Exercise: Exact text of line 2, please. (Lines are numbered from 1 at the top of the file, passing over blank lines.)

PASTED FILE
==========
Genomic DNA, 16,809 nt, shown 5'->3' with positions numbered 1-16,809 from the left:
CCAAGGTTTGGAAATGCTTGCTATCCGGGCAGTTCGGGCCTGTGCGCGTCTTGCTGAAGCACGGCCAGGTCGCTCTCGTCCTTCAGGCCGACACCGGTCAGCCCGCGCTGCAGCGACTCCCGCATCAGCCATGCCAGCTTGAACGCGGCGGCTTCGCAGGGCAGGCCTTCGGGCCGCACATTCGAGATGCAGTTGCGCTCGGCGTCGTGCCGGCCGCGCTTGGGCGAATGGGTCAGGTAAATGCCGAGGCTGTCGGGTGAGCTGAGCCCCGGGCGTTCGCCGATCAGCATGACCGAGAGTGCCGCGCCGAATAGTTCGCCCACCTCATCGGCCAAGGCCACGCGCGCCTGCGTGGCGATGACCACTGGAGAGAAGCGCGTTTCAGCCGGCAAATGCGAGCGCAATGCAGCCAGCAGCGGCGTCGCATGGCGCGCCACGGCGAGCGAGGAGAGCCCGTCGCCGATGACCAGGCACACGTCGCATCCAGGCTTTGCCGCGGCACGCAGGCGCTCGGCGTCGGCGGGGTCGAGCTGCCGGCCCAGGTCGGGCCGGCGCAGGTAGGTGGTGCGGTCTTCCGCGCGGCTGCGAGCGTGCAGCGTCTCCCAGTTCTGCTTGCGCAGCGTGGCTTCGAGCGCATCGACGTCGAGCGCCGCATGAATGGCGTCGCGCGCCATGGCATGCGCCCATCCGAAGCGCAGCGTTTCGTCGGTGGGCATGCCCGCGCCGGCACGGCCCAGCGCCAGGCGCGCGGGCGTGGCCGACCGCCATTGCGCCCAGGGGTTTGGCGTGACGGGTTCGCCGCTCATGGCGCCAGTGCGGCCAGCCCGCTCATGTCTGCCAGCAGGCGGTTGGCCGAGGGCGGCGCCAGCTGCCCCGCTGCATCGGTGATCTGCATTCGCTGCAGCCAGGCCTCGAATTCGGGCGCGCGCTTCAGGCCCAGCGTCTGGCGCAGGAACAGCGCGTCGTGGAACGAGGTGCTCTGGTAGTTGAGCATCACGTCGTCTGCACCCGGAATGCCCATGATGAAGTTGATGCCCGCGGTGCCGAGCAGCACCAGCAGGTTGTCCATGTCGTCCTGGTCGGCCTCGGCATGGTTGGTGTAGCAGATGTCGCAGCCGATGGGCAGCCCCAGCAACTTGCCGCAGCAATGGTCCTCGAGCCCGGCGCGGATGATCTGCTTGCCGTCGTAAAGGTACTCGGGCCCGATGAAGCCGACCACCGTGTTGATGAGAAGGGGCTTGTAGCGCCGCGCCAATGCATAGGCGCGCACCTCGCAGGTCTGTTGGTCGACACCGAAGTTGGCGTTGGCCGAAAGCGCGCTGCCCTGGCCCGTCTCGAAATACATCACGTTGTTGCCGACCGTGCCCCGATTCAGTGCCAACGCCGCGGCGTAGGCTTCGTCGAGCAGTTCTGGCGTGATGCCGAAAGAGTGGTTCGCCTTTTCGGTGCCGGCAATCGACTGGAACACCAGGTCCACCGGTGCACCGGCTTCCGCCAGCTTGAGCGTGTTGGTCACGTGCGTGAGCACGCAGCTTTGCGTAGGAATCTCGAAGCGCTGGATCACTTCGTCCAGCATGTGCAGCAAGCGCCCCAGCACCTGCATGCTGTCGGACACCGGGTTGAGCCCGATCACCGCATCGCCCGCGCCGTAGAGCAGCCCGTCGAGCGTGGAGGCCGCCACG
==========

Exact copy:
CCAAGGTTTGGAAATGCTTGCTATCCGGGCAGTTCGGGCCTGTGCGCGTCTTGCTGAAGCACGGCCAGGTCGCTCTCGTCCTTCAGGCCGACACCGGTCAGCCCGCGCTGCAGCGACTCCCGCATCAGCCATGCCAGCTTGAACGCGGCGGCTTCGCAGGGCAGGCCTTCGGGCCGCACATTCGAGATGCAGTTGCGCTCGGCGTCGTGCCGGCCGCGCTTGGGCGAATGGGTCAGGTAAATGCCGAGGCTGTCGGGTGAGCTGAGCCCCGGGCGTTCGCCGATCAGCATGACCGAGAGTGCCGCGCCGAATAGTTCGCCCACCTCATCGGCCAAGGCCACGCGCGCCTGCGTGGCGATGACCACTGGAGAGAAGCGCGTTTCAGCCGGCAAATGCGAGCGCAATGCAGCCAGCAGCGGCGTCGCATGGCGCGCCACGGCGAGCGAGGAGAGCCCGTCGCCGATGACCAGGCACACGTCGCATCCAGGCTTTGCCGCGGCACGCAGGCGCTCGGCGTCGGCGGGGTCGAGCTGCCGGCCCAGGTCGGGCCGGCGCAGGTAGGTGGTGCGGTCTTCCGCGCGGCTGCGAGCGTGCAGCGTCTCCCAGTTCTGCTTGCGCAGCGTGGCTTCGAGCGCATCGACGTCGAGCGCCGCATGAATGGCGTCGCGCGCCATGGCATGCGCCCATCCGAAGCGCAGCGTTTCGTCGGTGGGCATGCCCGCGCCGGCACGGCCCAGCGCCAGGCGCGCGGGCGTGGCCGACCGCCATTGCGCCCAGGGGTTTGGCGTGACGGGTTCGCCGCTCATGGCGCCAGTGCGGCCAGCCCGCTCATGTCTGCCAGCAGGCGGTTGGCCGAGGGCGGCGCCAGCTGCCCCGCTGCATCGGTGATCTGCATTCGCTGCAGCCAGGCCTCGAATTCGGGCGCGCGCTTCAGGCCCAGCGTCTGGCGCAGGAACAGCGCGTCGTGGAACGAGGTGCTCTGGTAGTTGAGCATCACGTCGTCTGCACCCGGAATGCCCATGATGAAGTTGATGCCCGCGGTGCCGAGCAGCACCAGCAGGTTGTCCATGTCGTCCTGGTCGGCCTCGGCATGGTTGGTGTAGCAGATGTCGCAGCCGATGGGCAGCCCCAGCAACTTGCCGCAGCAATGGTCCTCGAGCCCGGCGCGGATGATCTGCTTGCCGTCGTAAAGGTACTCGGGCCCGATGAAGCCGACCACCGTGTTGATGAGAAGGGGCTTGTAGCGCCGCGCCAATGCATAGGCGCGCACCTCGCAGGTCTGTTGGTCGACACCGAAGTTGGCGTTGGCCGAAAGCGCGCTGCCCTGGCCCGTCTCGAAATACATCACGTTGTTGCCGACCGTGCCCCGATTCAGTGCCAACGCCGCGGCGTAGGCTTCGTCGAGCAGTTCTGGCGTGATGCCGAAAGAGTGGTTCGCCTTTTCGGTGCCGGCAATCGACTGGAACACCAGGTCCACCGGTGCACCGGCTTCCGCCAGCTTGAGCGTGTTGGTCACGTGCGTGAGCACGCAGCTTTGCGTAGGAATCTCGAAGCGCTGGATCACTTCGTCCAGCATGTGCAGCAAGCGCCCCAGCACCTGCATGCTGTCGGACACCGGGTTGAGCCCGATCACCGCATCGCCCGCGCCGTAGAGCAGCCCGTCGAGCGTGGAGGCCGCCACG